We shouldn’t let pressure (public or market) force us to provide a product that the sector doesn’t call for. Instead, we should try to teach the public how to conduct due diligence and encourage NPO’s to turn the public’s need to know into an opportunity for improved governance.

The Importance of Being Earnest - by Maureen

This week "givewell" went from the limelight on page 1 of the New York Living Business section to the doghouse, when it was uncovered that some of its staff, including its Director were caught "astroturfing"" -- a neologism for formal public relations campaigns in politics and advertising that seek to create the impression of being spontaneous, grassroots behavior". Two givewell staff members, one of them the Director, committed the double crime of using their personae to bashing their competitors. Subsequently the virtual swords were unsheathed and battled occurred in the blogosphere, most notably GiftWell and "GiftHub"

Unfortunately for humanity's score card, the debate turned to debacle as an angry mob moved into some spaces clamoring for the demise of Givewell, its CEO and any person who didn't share its point of view. The mob failed to see the irony of the their assumed role as guardians of democracy and representatives of the people. The polite dissenters found themselves faced with the following dilemma: speak up and be decimated or say nothing and hope the angry mob would disperse.

The incident provided fuel for the fire of NPO critics. Over the past year or so, in response to market and public pressure, a number of charity evaluation groups, such as givewell and charitynavigator, have come into existence. The public wants them to do the work of due diligence on their behalf. Some entrepreneurs from the for-profit sector have seized this opportunity to introduce skills gleaned from the for-profit world and a new service to the Non-profit world. Because of the givewell crisis, the response went from mixed to volatile -- leading to debates in the blogosphere.

As the virtual dust settles and the all too real hurt feelings calm after this GiftWell crisis, the question NPO's facing, including Heritance, is who should be the guardian of transparency?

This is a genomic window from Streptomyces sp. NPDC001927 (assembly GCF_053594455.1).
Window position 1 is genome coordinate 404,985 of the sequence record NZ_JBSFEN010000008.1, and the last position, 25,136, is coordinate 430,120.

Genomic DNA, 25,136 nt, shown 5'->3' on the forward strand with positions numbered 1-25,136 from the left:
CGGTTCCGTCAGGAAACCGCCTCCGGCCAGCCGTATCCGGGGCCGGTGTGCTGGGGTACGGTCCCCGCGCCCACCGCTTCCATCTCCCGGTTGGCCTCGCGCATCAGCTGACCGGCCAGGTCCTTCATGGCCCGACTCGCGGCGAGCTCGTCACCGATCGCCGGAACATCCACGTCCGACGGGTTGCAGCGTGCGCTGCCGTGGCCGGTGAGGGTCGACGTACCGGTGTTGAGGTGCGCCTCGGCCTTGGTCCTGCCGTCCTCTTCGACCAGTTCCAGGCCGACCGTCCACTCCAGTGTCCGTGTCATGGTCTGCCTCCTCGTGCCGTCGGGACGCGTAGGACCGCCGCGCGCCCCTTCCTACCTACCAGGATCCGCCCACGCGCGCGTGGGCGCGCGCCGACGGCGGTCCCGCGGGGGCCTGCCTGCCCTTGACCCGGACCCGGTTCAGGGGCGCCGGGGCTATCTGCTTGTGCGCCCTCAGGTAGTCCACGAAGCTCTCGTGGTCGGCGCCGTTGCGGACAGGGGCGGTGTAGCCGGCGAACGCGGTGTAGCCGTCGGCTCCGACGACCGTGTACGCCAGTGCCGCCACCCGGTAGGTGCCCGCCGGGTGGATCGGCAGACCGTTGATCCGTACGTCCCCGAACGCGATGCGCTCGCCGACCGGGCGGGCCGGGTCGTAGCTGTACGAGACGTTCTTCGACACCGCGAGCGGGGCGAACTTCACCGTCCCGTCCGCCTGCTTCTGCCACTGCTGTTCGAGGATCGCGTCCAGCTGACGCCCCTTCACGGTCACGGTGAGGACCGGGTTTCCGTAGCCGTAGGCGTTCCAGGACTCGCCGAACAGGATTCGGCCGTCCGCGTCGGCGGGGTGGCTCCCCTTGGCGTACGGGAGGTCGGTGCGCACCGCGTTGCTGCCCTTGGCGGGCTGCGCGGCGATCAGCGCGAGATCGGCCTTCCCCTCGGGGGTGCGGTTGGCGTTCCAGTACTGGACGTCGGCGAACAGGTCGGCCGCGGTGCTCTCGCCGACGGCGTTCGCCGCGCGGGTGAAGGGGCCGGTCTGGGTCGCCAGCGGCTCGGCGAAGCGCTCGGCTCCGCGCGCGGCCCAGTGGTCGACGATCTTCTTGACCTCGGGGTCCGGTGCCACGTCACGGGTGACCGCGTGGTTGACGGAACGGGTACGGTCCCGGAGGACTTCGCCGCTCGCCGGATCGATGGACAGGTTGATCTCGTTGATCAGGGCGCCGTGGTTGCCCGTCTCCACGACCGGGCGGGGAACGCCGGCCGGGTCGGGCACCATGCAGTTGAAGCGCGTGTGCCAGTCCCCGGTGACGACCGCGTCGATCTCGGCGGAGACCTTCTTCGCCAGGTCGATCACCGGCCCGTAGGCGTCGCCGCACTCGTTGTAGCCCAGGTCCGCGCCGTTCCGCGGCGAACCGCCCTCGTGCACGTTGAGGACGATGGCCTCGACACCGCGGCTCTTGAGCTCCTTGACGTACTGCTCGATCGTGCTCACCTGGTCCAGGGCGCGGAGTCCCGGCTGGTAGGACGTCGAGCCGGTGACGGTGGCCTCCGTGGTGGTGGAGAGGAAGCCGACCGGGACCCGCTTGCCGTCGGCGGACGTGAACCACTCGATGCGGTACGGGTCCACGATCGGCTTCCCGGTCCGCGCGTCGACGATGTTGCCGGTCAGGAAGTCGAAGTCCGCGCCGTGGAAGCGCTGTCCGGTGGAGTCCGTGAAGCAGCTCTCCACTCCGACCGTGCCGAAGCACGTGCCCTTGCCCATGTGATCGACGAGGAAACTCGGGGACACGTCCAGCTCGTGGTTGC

I do not believe in a universal metric for evaluating NPO's as some people have been advocating. Even Google proposes to join the band wagon as this blog explains, "What to measure and why in philanthropy": In my mind, a universal metric smacks of "administrivia" and homogenization of the service sector. It could end up yet another accounting hurdle for struggling non-profits (who've already got a heap of accounting demands) and a further consolidation of power, exposure and money in a small number of chosen NPO's. How does Google or any other NPO evaluator propose to compare the apples, oranges, bananas and pomegranates?

I think that NPO's are as individual as people, and like people, need to be considered as a whole. There needs to be a more holistic approach to evaluating NPO's, one in which the NPO is encouraged to undertake self-evaluation and the public is encouraged and supported in its own due diligence. Likewise the NPO should hold up its end of the deal by setting and reporting goals, devising and reporting metrics, implementing and reporting evaluations. Reporting, reporting, reporting. The equally critical piece is the active solicitation and consideration of the public, to include a wide range of disinterested outsiders. Furthermore, every NPO ought to dedicate a page on their website to presenting the whole kit and kaboodle and this page would link to an on-line discussion forum, where the NPO and the public can talk about how things really work and don't work.

The healthy system of the future may be founded on a "talking cure" -- people in the NPO conducting self-evaluations and people from the outside reviewing their reports and offering feedback. Anything less than a dynamic system strikes me as merely a simulacrum.

At Heritance, in our own humble way, we try to live by this philosophy, as you can see by visiting our Resources Page: